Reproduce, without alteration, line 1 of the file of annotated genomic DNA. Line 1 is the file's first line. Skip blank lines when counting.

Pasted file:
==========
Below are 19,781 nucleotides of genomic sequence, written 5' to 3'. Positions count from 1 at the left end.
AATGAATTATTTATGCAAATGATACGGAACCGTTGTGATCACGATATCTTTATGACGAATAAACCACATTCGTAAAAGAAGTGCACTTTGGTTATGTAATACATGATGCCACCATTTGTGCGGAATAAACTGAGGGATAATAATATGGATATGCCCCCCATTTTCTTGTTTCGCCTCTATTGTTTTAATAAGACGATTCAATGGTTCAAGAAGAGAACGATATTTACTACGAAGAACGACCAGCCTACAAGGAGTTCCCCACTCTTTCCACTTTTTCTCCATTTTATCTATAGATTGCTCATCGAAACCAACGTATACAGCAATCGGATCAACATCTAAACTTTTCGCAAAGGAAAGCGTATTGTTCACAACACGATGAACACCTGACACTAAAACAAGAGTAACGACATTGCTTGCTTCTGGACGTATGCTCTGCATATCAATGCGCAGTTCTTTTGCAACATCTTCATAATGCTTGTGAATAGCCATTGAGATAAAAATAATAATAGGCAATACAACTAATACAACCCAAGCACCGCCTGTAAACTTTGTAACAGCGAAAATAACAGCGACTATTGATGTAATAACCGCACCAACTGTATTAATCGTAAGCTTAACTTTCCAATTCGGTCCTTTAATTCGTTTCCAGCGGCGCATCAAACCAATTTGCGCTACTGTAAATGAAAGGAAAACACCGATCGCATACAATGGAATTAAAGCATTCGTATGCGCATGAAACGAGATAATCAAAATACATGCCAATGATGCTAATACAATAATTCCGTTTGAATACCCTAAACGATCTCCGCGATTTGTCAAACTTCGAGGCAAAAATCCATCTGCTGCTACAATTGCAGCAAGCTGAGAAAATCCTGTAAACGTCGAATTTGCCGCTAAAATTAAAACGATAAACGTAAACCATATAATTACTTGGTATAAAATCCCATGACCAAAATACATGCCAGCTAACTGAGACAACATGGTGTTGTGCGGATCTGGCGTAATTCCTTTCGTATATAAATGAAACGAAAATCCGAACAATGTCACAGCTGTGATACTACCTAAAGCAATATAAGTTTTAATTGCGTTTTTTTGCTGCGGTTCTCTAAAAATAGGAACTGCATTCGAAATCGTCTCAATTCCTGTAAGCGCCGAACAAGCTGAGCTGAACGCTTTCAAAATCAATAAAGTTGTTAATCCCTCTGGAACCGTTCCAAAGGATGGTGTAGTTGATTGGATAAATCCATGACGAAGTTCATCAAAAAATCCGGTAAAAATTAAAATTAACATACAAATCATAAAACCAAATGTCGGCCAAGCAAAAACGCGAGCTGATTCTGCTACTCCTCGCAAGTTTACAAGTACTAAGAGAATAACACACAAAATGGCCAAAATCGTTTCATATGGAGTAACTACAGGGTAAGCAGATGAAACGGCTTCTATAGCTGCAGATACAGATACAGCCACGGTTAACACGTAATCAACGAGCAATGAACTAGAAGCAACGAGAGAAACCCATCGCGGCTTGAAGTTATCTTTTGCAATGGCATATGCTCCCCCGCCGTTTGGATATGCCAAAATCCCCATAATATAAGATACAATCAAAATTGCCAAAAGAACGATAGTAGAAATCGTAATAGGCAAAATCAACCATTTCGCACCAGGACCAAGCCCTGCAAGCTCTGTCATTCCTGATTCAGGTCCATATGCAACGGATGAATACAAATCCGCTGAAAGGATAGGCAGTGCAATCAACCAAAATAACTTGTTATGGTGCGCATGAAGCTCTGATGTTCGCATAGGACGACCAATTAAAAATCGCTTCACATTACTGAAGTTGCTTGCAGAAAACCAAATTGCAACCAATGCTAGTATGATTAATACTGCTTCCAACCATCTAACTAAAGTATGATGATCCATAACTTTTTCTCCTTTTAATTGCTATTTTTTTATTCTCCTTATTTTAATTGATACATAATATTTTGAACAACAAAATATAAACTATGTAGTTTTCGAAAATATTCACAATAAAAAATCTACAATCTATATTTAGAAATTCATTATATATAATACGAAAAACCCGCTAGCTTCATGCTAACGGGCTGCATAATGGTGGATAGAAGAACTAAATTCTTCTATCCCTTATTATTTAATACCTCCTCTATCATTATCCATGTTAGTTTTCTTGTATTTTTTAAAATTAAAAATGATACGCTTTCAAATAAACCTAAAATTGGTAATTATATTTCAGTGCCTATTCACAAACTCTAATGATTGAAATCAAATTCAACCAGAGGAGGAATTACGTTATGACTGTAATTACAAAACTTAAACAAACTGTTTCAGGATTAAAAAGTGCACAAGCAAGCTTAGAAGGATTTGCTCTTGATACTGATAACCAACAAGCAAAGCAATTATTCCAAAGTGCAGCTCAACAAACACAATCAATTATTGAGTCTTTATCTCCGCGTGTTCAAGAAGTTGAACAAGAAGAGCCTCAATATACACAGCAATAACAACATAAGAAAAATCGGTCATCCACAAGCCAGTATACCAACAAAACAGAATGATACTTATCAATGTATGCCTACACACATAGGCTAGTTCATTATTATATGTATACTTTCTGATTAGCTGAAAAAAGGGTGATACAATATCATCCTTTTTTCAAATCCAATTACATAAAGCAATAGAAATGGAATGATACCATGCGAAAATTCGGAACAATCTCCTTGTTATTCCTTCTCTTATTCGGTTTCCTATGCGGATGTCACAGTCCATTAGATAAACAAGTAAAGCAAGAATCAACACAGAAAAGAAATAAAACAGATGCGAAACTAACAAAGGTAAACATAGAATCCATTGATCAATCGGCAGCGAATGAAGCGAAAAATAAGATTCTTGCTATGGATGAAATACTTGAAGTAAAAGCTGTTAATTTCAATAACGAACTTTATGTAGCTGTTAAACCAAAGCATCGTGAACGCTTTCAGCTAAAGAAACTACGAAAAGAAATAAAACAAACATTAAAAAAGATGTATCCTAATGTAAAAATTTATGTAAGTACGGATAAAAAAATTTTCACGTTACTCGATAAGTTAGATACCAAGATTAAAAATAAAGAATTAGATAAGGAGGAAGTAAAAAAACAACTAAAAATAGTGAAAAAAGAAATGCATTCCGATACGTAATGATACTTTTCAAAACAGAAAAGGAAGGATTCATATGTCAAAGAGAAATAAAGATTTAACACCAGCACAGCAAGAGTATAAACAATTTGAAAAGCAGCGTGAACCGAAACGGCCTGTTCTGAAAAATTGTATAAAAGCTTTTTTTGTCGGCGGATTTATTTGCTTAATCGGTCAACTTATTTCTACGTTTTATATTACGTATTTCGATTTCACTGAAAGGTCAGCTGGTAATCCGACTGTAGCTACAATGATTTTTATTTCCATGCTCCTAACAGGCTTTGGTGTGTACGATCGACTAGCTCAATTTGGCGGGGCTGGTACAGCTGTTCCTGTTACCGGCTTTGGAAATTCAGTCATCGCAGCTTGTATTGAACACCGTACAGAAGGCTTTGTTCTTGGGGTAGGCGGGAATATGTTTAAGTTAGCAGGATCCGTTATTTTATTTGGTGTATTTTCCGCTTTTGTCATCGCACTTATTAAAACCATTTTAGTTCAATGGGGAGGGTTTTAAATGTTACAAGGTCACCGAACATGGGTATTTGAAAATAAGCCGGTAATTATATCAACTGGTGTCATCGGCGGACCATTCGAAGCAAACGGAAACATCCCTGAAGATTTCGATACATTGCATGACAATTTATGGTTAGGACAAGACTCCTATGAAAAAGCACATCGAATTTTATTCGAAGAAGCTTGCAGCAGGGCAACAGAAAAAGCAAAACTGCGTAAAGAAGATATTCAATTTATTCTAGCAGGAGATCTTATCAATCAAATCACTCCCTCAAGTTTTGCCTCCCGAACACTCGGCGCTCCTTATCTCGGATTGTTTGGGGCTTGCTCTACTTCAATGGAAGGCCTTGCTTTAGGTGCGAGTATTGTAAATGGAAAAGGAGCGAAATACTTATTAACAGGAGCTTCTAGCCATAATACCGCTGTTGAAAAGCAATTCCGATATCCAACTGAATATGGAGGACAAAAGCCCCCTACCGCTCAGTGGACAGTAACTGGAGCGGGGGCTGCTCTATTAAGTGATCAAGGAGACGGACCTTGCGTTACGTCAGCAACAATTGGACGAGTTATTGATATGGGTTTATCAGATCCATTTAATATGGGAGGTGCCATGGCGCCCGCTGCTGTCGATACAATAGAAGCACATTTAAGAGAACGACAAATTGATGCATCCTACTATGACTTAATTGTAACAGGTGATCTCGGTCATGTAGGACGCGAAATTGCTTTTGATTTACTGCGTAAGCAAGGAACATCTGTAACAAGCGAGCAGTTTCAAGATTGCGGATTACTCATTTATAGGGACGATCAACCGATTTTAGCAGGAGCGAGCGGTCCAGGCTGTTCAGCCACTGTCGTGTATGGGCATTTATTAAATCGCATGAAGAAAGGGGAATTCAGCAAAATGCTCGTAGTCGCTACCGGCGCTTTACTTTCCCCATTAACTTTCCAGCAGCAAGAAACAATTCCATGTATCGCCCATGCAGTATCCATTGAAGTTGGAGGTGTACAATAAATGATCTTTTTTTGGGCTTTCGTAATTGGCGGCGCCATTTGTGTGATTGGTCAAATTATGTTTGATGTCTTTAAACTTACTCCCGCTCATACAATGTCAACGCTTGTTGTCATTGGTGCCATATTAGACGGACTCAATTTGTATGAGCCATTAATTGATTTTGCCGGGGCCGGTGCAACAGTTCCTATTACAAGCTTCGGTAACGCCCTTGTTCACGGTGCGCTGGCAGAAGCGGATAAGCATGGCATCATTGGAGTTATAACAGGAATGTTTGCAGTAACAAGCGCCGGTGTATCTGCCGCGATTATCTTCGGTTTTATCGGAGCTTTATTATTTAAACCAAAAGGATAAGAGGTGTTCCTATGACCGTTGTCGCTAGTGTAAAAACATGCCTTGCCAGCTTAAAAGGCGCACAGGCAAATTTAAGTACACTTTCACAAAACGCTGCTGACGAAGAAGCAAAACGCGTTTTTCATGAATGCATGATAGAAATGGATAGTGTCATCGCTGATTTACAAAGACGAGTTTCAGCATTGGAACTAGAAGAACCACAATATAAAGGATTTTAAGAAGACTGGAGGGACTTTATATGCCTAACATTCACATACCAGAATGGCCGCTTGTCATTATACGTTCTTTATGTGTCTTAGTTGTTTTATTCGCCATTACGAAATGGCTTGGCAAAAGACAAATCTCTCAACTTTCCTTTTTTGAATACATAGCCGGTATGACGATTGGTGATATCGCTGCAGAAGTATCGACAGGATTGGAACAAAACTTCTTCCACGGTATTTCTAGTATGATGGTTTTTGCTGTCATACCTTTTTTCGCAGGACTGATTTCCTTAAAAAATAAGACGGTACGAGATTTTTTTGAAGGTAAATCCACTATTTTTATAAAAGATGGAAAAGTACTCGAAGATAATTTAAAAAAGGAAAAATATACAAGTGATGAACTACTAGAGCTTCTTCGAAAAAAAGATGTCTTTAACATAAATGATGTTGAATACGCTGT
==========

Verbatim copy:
Below are 19,781 nucleotides of genomic sequence, written 5' to 3'. Positions count from 1 at the left end.